A joint Rwandan-Congolese operation (Feb.–Mar., 2009) captured Laurent Nkunda, the Congolese Tutsi leader, which led to his forces integration in the Congolese army and a peace accord between the government and the Tutsi. Local militia groups also signed integration agreements, but in 2010 some former rebels accused the government of failing to honor the accords. Some rebels in Nord-Kivu and Sud-Kivu did not integrate, and remained a problem in subsequent months. The troops were less successful against the Rwandan Hutu militia, who resumed their attacks against civilians after the operation's end; the Hutu forces were the target of UN-supported Congolese operations in subsequent months. Both government and rebel forces were accused of criminal behavior and human-rights abuses in the conflict. The UN ended its support for Congolese government operations in Dec., 2009, amid criticism from aid agencies for heavy civilian casualties and from a UN panel for a lack of permanent results against Hutu forces, but a new UN and government offensive against the Hutu rebels began in early 2010. In Oct., 2009, ethnic fighting began in Equateur prov., and by Jan., 2010, some 120,000 had fled the area, most to the neighboring Republic of Congo.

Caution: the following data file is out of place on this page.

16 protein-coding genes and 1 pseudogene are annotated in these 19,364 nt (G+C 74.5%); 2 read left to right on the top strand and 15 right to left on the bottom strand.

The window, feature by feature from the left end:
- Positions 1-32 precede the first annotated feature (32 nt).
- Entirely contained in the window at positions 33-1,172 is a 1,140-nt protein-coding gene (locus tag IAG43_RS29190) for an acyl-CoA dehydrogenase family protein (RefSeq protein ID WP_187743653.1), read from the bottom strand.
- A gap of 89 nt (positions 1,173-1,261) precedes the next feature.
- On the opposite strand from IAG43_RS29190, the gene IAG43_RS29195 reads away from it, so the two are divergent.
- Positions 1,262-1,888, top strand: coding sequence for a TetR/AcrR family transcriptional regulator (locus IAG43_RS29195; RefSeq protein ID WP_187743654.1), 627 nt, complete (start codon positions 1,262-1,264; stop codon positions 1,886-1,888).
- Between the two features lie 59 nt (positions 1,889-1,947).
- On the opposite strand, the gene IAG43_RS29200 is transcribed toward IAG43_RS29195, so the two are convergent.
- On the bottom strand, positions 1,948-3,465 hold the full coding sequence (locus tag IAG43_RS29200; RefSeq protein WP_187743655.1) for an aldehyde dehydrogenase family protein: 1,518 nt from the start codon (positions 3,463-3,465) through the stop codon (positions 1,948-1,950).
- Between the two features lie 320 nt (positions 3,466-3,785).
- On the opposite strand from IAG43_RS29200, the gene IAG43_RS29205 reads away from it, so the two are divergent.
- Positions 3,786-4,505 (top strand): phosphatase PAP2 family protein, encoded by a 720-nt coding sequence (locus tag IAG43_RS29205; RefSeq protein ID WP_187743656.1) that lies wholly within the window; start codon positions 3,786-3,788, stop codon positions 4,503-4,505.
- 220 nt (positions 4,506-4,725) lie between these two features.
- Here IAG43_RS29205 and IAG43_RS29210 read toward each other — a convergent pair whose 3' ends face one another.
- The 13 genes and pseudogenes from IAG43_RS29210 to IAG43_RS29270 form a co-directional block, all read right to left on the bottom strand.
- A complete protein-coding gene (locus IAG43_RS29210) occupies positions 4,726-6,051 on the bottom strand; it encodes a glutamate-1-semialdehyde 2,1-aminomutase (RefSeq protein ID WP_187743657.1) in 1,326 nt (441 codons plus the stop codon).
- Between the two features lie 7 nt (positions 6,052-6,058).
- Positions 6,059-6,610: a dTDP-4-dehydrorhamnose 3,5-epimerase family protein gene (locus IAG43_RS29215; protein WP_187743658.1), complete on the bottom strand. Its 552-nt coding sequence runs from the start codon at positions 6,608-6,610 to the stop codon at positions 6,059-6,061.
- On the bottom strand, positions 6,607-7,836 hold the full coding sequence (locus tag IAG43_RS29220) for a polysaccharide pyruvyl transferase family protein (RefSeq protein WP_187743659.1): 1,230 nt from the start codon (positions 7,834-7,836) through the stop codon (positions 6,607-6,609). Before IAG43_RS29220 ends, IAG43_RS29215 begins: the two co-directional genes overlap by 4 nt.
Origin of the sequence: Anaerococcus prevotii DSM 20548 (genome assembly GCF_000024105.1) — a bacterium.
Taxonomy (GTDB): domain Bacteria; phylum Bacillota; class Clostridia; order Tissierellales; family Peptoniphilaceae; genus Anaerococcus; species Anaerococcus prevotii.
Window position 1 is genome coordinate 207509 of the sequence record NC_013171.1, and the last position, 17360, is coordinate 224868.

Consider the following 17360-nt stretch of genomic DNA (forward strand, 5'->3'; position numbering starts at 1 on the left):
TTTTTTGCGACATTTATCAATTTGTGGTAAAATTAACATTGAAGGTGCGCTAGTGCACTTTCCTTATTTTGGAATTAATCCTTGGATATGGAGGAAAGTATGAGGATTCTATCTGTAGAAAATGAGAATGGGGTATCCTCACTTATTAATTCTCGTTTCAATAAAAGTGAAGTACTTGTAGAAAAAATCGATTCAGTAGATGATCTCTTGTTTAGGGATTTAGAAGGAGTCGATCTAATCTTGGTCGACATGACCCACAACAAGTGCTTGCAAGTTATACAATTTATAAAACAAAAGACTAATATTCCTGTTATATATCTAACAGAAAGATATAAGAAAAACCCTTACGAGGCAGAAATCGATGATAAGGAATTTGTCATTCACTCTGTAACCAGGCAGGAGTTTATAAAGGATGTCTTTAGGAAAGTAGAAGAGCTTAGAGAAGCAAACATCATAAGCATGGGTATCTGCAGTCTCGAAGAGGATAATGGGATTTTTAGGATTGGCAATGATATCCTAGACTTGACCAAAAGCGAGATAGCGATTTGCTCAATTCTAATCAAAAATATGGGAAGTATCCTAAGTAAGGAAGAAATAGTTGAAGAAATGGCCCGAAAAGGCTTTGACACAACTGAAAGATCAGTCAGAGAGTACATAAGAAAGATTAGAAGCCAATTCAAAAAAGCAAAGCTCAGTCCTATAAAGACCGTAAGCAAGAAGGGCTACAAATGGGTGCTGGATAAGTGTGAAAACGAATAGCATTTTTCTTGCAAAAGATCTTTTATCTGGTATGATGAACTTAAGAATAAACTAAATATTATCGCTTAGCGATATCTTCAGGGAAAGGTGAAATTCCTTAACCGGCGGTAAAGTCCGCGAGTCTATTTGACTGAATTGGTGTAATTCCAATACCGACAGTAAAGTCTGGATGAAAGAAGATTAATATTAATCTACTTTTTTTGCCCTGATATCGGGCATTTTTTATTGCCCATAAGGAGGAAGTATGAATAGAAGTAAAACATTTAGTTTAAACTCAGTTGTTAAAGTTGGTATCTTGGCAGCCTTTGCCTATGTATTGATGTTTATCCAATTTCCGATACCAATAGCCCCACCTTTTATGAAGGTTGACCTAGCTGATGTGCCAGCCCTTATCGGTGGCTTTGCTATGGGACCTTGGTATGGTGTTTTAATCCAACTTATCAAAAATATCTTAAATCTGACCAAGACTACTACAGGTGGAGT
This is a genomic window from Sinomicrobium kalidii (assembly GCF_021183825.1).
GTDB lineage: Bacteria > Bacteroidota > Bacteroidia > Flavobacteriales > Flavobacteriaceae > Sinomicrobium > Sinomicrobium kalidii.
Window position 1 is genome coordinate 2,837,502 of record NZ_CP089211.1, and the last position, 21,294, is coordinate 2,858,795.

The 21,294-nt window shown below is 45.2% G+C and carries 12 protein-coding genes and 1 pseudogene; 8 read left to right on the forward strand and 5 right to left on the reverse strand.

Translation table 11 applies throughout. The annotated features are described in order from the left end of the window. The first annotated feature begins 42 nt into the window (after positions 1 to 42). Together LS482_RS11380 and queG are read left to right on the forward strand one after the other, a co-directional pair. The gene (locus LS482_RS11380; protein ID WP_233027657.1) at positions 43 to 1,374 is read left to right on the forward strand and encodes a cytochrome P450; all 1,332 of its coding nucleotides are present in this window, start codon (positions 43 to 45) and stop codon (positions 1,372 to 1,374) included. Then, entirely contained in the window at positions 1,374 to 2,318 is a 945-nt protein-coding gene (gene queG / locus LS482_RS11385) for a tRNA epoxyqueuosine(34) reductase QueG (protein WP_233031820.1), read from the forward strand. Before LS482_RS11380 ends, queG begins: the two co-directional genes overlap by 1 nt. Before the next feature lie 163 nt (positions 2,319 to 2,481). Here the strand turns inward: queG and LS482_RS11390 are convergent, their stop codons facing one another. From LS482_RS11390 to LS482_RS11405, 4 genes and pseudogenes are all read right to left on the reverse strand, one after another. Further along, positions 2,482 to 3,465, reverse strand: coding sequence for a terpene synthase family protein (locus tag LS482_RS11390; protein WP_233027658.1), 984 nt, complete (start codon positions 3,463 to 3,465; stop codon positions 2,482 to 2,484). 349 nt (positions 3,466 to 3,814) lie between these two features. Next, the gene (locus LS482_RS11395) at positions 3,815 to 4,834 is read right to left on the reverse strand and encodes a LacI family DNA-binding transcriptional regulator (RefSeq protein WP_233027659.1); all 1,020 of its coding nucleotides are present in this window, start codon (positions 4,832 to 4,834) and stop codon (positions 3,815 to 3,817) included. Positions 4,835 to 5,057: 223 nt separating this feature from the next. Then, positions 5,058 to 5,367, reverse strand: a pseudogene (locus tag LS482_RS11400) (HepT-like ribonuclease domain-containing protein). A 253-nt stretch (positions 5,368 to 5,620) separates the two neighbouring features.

Constitutional amendments approved in Jan., 2011, generally strengthened the president's powers, and the elimination of a presidential runoff was seen as designed to aid Kabila's reelection. Kabila was declared the winner of the subsequent election, in Dec., 2011, but the vote was marred by logistical shortcomings and other irregularities and by statistically evident fraud. The second place finisher, Étienne Tshisekedi, denounced the results and declared himself the winner, while observers declared that the election lacked credibility and that the real winner was unknown. In the parliamentary elections, Kabila's party lost a significant number of seats but remained the largest bloc; his coalition retained an overall majority.